Herzlich writes the Small Business column in Newsday.
The list seems endless, especially considering there are more than 200 social media sites out there and new ones popping up daily.
For a small-business owner with limited time and resources, it's impossible to be on every site. The key is to not spread yourself too thin across a multitude of sites, but to focus on the few that are most relevant to your audience, say experts.
"You don't have to be everywhere or on everything," says Eric Yaverbaum, a Manhattan-based author and associate publisher of four social media magazines including Tweeting and Business and Facebook & Business. "Be incredible at one social network, not average on a few."
Goal setting: Start by setting goals, Yaverbaum suggests. What do you hope to accomplish on these sites?
Define why you're using social media and don't just be generic, adds Lissa Duty, founder of LissaDuty.com, a Dallas-based online social media coach. For instance, instead of just saying, "I want to get new clients," be specific and set smaller goals and objectives, such as, "I want to brand myself as an expert," she notes. Then focus your efforts on accomplishing that goal.
Find out where your target audience is hanging out online.
"You need to fish where the fish are," says Robert O'Regan, media director at Harrison Leifer DiMarco, a marketing and public relations agency in Rockville Centre. If you're not sure, ask your customers which sites they frequent.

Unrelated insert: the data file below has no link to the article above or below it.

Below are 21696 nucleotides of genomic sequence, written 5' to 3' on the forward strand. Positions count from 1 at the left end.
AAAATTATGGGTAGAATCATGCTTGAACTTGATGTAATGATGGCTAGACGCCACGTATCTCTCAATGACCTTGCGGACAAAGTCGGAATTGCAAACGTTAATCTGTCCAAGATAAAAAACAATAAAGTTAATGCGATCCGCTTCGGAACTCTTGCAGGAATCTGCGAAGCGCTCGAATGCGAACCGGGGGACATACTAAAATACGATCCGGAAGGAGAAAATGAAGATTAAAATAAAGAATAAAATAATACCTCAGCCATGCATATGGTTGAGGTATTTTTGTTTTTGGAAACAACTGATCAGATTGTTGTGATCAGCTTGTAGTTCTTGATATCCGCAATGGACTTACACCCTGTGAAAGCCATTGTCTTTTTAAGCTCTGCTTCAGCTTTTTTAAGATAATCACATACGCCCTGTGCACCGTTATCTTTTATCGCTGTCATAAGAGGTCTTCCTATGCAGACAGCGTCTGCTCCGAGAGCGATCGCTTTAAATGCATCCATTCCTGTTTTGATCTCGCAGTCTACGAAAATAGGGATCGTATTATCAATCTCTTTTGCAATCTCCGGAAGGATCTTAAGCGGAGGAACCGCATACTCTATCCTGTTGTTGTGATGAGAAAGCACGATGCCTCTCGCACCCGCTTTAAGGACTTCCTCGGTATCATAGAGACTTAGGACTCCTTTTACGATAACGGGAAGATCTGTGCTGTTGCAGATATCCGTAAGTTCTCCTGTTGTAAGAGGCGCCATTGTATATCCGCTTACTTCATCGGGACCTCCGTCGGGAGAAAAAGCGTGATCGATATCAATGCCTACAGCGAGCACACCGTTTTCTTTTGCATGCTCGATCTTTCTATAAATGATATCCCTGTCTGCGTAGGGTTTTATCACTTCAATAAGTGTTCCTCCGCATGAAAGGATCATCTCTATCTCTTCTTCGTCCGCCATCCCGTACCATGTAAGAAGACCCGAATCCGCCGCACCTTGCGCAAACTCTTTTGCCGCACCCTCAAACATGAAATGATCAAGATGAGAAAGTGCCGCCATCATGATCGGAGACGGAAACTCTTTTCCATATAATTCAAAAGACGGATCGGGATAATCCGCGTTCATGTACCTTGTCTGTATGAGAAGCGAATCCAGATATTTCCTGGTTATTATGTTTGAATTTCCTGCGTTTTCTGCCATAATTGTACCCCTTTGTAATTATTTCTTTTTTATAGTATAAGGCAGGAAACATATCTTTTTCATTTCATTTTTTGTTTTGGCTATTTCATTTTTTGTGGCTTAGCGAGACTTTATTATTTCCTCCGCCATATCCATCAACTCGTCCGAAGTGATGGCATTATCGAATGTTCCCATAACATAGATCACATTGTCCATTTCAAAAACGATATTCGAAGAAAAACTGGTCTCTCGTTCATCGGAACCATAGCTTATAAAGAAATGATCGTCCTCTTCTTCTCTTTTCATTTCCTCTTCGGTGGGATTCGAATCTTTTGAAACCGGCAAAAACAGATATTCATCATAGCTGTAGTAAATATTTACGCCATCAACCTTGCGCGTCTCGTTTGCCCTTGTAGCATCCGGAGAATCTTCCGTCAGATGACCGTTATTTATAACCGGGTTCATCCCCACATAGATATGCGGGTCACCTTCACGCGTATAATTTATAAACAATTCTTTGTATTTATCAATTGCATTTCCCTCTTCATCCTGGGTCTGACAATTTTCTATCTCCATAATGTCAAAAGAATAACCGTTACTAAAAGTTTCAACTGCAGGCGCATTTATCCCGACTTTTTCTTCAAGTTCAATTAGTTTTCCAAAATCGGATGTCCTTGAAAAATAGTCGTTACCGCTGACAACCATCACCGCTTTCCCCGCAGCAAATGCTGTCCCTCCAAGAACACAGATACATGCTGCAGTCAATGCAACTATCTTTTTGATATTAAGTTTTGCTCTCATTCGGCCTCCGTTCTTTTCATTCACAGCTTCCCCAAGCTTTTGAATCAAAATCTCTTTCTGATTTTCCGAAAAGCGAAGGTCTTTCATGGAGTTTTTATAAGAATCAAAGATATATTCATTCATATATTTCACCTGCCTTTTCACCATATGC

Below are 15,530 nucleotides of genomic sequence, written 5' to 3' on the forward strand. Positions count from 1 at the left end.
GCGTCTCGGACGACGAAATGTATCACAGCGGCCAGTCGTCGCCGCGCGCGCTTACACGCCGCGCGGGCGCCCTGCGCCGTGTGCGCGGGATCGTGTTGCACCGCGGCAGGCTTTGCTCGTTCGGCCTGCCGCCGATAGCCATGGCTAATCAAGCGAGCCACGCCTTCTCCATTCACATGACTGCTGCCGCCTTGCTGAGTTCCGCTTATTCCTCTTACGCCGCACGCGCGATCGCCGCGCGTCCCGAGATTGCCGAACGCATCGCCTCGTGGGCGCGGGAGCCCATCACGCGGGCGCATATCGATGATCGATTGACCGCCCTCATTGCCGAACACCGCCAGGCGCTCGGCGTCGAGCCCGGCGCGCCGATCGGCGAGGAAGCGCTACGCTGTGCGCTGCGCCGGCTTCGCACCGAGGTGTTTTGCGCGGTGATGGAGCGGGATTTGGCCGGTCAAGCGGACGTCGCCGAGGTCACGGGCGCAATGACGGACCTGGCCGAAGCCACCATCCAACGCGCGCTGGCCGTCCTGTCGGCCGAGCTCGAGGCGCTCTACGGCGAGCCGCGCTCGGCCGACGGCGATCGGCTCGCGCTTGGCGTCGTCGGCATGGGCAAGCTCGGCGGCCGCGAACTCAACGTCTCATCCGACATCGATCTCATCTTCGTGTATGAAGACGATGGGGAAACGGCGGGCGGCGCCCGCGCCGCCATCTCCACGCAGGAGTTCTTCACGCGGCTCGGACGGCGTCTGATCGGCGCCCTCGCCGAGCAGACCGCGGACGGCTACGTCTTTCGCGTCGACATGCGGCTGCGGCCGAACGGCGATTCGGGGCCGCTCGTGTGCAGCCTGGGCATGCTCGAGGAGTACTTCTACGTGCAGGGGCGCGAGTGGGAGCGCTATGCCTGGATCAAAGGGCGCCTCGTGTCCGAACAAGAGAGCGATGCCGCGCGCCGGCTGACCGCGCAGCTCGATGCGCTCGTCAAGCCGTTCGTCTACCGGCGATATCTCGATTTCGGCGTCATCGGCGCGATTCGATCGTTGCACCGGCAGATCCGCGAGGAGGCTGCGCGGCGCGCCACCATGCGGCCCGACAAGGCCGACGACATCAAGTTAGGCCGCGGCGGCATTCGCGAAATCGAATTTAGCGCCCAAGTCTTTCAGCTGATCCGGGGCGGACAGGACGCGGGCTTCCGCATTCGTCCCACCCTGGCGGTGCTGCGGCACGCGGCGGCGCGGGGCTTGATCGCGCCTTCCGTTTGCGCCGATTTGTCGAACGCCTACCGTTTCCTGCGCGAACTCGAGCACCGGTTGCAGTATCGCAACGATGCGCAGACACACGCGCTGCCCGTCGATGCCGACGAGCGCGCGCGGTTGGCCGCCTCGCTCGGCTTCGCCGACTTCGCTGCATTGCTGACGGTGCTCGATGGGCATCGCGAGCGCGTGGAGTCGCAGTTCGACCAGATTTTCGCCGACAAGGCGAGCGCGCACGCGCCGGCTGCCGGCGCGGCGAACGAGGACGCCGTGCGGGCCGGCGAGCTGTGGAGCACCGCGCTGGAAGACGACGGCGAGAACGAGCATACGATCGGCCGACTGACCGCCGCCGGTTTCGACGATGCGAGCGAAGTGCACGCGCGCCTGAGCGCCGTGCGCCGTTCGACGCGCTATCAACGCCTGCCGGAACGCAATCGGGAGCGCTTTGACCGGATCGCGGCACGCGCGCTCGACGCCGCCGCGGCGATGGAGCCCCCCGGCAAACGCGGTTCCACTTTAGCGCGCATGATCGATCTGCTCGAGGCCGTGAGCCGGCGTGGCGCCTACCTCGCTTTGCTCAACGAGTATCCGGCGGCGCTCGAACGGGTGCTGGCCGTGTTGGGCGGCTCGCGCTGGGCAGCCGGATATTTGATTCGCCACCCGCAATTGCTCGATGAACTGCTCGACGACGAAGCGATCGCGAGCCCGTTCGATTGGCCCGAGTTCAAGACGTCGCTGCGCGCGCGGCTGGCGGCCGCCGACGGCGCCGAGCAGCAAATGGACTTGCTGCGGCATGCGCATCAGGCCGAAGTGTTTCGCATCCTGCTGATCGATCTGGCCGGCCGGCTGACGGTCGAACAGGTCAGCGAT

"If you want to learn about social media, go to Facebook first," says Yaverbaum. "You can learn a lot about social media just by being on Facebook."
But don't discount some of the smaller niche sites, says O'Regan. For instance, there are niche sites for different professions, including Ozmosis for licensed physicians, he notes.
For Hillary Needle, president of Hillary Needle Events Inc., an event planning and marketing firm in Dix Hills, it made sense to focus her efforts on three sites: LinkedIn, Facebook and Twitter.
Trying to be everywhere just "dilutes the message" and is "distracting," she says. She gets invitations to join other social networking sites but tries to remain consistently active on those three. She says it's paid off. "I absolutely have been contacted by potential clients," says Needle, particularly on LinkedIn.
Engagement: The key is to keep them engaged and post relevant information.
"Take 15 minutes a week and write out your content strategy for the week," suggests Yaverbaum. This should include some status updates and when you're going to post them, he notes.
Schedule time throughout the week to make posts, perhaps even 15 minutes two or three times a day, he says.
Realistically, you could manage your social media effectively in five hours a week, adds Duty, noting you could use tools like HootSuite and TweetDeck to schedule social media messages to appear simultaneously across multiple sites and monitor your online presence.
Gauge where your efforts are paying off by using analytical tools such as Facebook Insights, says O'Regan. "There's so much good information there."
Just don't get caught up in the next big thing unless it makes sense for your company. Just because Pinterest is hot right now, it doesn't mean it will help your business, say experts, noting it appeals to a largely female audience and is highly visual. "I think I'm going to sit out Pinterest," Yaverbaum says. "I think I've reached the point of saturation."